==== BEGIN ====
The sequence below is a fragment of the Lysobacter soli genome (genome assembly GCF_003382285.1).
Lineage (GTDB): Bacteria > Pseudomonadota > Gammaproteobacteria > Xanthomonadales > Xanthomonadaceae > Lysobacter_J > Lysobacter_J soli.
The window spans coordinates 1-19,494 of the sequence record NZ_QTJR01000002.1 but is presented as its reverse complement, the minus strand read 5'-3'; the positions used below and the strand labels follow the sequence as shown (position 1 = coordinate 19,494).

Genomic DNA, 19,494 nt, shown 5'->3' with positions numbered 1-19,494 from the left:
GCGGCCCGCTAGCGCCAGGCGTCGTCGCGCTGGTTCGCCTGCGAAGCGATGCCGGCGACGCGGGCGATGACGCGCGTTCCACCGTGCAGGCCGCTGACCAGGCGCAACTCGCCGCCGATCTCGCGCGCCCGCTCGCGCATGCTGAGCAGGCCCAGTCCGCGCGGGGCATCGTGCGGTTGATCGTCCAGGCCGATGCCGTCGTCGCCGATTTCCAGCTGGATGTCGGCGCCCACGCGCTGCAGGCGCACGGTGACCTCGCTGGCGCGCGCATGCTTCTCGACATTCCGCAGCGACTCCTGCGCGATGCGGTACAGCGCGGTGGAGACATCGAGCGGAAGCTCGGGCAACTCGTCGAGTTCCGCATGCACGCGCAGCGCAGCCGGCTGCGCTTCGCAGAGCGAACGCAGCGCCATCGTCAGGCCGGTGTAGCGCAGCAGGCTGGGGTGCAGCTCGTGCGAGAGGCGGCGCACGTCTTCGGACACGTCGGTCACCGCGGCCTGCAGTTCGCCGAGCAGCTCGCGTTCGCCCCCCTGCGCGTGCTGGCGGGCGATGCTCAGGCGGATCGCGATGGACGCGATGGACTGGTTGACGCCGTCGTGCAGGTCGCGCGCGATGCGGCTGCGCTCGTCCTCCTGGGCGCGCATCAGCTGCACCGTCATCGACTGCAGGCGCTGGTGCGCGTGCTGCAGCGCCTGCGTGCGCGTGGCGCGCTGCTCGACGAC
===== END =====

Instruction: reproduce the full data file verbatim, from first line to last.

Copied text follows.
The sequence below is a fragment of the Lysobacter soli genome (genome assembly GCF_003382285.1).
Lineage (GTDB): Bacteria > Pseudomonadota > Gammaproteobacteria > Xanthomonadales > Xanthomonadaceae > Lysobacter_J > Lysobacter_J soli.
The window spans coordinates 1-19,494 of the sequence record NZ_QTJR01000002.1 but is presented as its reverse complement, the minus strand read 5'-3'; the positions used below and the strand labels follow the sequence as shown (position 1 = coordinate 19,494).

Genomic DNA, 19,494 nt, shown 5'->3' with positions numbered 1-19,494 from the left:
GCGGCCCGCTAGCGCCAGGCGTCGTCGCGCTGGTTCGCCTGCGAAGCGATGCCGGCGACGCGGGCGATGACGCGCGTTCCACCGTGCAGGCCGCTGACCAGGCGCAACTCGCCGCCGATCTCGCGCGCCCGCTCGCGCATGCTGAGCAGGCCCAGTCCGCGCGGGGCATCGTGCGGTTGATCGTCCAGGCCGATGCCGTCGTCGCCGATTTCCAGCTGGATGTCGGCGCCCACGCGCTGCAGGCGCACGGTGACCTCGCTGGCGCGCGCATGCTTCTCGACATTCCGCAGCGACTCCTGCGCGATGCGGTACAGCGCGGTGGAGACATCGAGCGGAAGCTCGGGCAACTCGTCGAGTTCCGCATGCACGCGCAGCGCAGCCGGCTGCGCTTCGCAGAGCGAACGCAGCGCCATCGTCAGGCCGGTGTAGCGCAGCAGGCTGGGGTGCAGCTCGTGCGAGAGGCGGCGCACGTCTTCGGACACGTCGGTCACCGCGGCCTGCAGTTCGCCGAGCAGCTCGCGTTCGCCCCCCTGCGCGTGCTGGCGGGCGATGCTCAGGCGGATCGCGATGGACGCGATGGACTGGTTGACGCCGTCGTGCAGGTCGCGCGCGATGCGGCTGCGCTCGTCCTCCTGGGCGCGCATCAGCTGCACCGTCATCGACTGCAGGCGCTGGTGCGCGTGCTGCAGCGCCTGCGTGCGCGTGGCGCGCTGCTCGACGAC